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Vibrator Nation: New Book Links Sex Toy Market To Rising Feminism

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Doug Puppel

A new book by UNLV professor Lynn Comella connects growth in the sex toy industry with a rise in feminism.

Sex toy shops abound in Las Vegas.

But you don't have to go to a specialty store anymore to buy some of these items. Vibrators are sold behind the counter at Walgreens, too.

And Lynn Comella, UNLV professor of gender and sexuality studies, says the growth in the sex toy market mirrors the rise of feminism and women getting into the market in the United States.

Comella's new book, "Vibrator Nation," will be released later this year or in early 2017 by Duke University Press. She spent 10 years conducting interviews, visiting stores and doing research for the book.

“The project, which has taken shape over many, many years of research, is really looking at the emergence and growth of what is typically referred to as the ‘women’s market’ for sex toys and pornography,” she told KNPR's State of Nevada.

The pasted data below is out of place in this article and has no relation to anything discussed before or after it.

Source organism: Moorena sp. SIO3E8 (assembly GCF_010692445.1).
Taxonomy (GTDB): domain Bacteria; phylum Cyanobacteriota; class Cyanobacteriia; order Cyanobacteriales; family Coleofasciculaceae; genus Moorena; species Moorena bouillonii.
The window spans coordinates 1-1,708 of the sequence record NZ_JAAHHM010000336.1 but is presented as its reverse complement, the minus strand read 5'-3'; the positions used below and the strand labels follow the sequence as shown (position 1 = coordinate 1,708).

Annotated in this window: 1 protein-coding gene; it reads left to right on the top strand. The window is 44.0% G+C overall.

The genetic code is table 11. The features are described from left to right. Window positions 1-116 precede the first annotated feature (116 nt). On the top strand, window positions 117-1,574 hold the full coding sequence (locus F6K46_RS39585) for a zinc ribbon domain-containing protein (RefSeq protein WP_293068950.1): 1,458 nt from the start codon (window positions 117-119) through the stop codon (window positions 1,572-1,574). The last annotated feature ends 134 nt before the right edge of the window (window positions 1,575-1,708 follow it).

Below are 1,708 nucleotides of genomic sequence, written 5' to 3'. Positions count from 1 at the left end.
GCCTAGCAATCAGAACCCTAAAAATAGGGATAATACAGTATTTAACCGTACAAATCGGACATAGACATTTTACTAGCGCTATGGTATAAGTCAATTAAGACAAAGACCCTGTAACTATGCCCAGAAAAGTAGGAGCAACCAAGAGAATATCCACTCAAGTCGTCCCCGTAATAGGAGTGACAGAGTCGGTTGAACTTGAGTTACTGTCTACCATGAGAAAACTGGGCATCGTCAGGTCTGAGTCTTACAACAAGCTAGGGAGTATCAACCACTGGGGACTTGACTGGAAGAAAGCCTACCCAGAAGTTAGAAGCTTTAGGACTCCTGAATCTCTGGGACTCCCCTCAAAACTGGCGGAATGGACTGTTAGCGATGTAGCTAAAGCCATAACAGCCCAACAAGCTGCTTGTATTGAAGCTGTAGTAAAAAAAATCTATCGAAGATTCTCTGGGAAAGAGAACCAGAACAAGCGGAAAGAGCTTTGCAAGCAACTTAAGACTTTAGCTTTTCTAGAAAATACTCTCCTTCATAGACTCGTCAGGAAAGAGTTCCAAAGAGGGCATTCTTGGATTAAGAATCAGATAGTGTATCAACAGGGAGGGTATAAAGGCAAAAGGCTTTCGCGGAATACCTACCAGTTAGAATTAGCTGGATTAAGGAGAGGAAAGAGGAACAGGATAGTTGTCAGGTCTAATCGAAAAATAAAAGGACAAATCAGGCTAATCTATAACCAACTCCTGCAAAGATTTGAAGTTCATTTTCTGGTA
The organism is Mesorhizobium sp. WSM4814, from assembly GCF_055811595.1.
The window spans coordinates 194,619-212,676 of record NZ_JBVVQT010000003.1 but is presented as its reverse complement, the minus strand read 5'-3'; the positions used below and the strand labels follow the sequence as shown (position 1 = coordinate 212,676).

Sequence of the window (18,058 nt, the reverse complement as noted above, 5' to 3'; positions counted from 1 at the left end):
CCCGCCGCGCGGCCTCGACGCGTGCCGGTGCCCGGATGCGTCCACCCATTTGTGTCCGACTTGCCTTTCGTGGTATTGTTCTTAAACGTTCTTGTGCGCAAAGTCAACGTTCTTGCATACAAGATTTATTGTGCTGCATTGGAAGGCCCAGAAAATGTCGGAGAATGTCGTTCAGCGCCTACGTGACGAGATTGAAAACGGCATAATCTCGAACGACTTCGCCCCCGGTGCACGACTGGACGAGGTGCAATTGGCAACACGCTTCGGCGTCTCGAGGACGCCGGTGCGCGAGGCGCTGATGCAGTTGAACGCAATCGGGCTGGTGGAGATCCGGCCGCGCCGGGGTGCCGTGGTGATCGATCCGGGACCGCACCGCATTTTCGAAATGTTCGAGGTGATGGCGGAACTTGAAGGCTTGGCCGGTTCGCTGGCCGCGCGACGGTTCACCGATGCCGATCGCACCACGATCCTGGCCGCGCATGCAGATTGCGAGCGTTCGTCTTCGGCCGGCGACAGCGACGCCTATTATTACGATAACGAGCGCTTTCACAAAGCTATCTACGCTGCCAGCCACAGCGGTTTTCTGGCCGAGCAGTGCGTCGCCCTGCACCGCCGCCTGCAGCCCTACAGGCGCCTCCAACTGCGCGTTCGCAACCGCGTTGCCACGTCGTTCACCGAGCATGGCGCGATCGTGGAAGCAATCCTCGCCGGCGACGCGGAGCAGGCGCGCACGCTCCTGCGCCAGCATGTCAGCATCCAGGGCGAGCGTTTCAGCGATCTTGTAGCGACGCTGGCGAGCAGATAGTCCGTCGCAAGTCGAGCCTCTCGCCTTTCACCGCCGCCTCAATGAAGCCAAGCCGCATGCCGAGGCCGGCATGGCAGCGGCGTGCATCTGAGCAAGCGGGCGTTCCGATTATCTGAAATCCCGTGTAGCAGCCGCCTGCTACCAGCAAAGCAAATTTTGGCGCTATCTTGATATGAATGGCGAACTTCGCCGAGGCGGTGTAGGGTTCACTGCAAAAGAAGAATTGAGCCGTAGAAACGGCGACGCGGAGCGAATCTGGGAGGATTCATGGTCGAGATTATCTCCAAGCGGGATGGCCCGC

Comella focused on the rise of feminist sex toy shops that she said grew out of the second wave feminist movement in the United States. 

“In certain corners of the feminist movement, vibrators became tools of liberation,” she said.

Comella said in the 60s and 70s when women started talking about inequality at home or in the workplace, they also talked about how many were not satisfied sexually either. 

Many shop owners saw providing vibrators and other sex toys as a way to educate women about their own sexuality, Comella said. Now, that many more women feel freer about their own bodies and their own sexuality, buying a vibrator at corner drug store is not unusual.

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 “The fact that they’re even selling one, two, three different models of vibrators is really evidence of some kind of cultural shift around the acceptability of this kinds of products,” she said.

In the end, she found that more women are getting into a business that was traditionally the domain of men. And the influx of women into the market matched the growth of feminism.

(Editor's note: This interview originally ran May 2016)

Guests

Lynn Comella, UNLV professor, Gender and Sexuality Studies

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